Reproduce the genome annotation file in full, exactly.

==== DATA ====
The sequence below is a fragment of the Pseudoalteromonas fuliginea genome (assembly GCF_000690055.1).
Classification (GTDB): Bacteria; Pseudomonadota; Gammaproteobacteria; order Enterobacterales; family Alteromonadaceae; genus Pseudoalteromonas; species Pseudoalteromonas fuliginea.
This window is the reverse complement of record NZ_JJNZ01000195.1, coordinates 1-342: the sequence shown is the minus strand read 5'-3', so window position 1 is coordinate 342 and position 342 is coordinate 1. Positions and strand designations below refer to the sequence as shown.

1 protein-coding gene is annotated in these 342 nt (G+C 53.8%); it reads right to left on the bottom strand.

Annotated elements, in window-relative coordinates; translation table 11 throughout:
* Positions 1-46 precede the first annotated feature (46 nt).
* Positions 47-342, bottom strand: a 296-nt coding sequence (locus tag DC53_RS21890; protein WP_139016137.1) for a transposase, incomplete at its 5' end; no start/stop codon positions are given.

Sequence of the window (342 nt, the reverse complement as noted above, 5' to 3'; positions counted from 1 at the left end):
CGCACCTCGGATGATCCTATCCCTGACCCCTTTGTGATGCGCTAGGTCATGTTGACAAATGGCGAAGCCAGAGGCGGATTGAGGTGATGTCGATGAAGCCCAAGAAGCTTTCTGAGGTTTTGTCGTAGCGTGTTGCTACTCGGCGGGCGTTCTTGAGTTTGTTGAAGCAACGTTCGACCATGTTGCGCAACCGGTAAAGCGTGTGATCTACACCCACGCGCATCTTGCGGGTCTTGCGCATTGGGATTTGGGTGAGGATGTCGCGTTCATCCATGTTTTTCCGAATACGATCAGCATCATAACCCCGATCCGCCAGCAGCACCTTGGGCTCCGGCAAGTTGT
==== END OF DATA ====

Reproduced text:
The sequence below is a fragment of the Pseudoalteromonas fuliginea genome (assembly GCF_000690055.1).
Classification (GTDB): Bacteria; Pseudomonadota; Gammaproteobacteria; order Enterobacterales; family Alteromonadaceae; genus Pseudoalteromonas; species Pseudoalteromonas fuliginea.
This window is the reverse complement of record NZ_JJNZ01000195.1, coordinates 1-342: the sequence shown is the minus strand read 5'-3', so window position 1 is coordinate 342 and position 342 is coordinate 1. Positions and strand designations below refer to the sequence as shown.

1 protein-coding gene is annotated in these 342 nt (G+C 53.8%); it reads right to left on the bottom strand.

Annotated elements, in window-relative coordinates; translation table 11 throughout:
* Positions 1-46 precede the first annotated feature (46 nt).
* Positions 47-342, bottom strand: a 296-nt coding sequence (locus tag DC53_RS21890; protein WP_139016137.1) for a transposase, incomplete at its 5' end; no start/stop codon positions are given.

Sequence of the window (342 nt, the reverse complement as noted above, 5' to 3'; positions counted from 1 at the left end):
CGCACCTCGGATGATCCTATCCCTGACCCCTTTGTGATGCGCTAGGTCATGTTGACAAATGGCGAAGCCAGAGGCGGATTGAGGTGATGTCGATGAAGCCCAAGAAGCTTTCTGAGGTTTTGTCGTAGCGTGTTGCTACTCGGCGGGCGTTCTTGAGTTTGTTGAAGCAACGTTCGACCATGTTGCGCAACCGGTAAAGCGTGTGATCTACACCCACGCGCATCTTGCGGGTCTTGCGCATTGGGATTTGGGTGAGGATGTCGCGTTCATCCATGTTTTTCCGAATACGATCAGCATCATAACCCCGATCCGCCAGCAGCACCTTGGGCTCCGGCAAGTTGT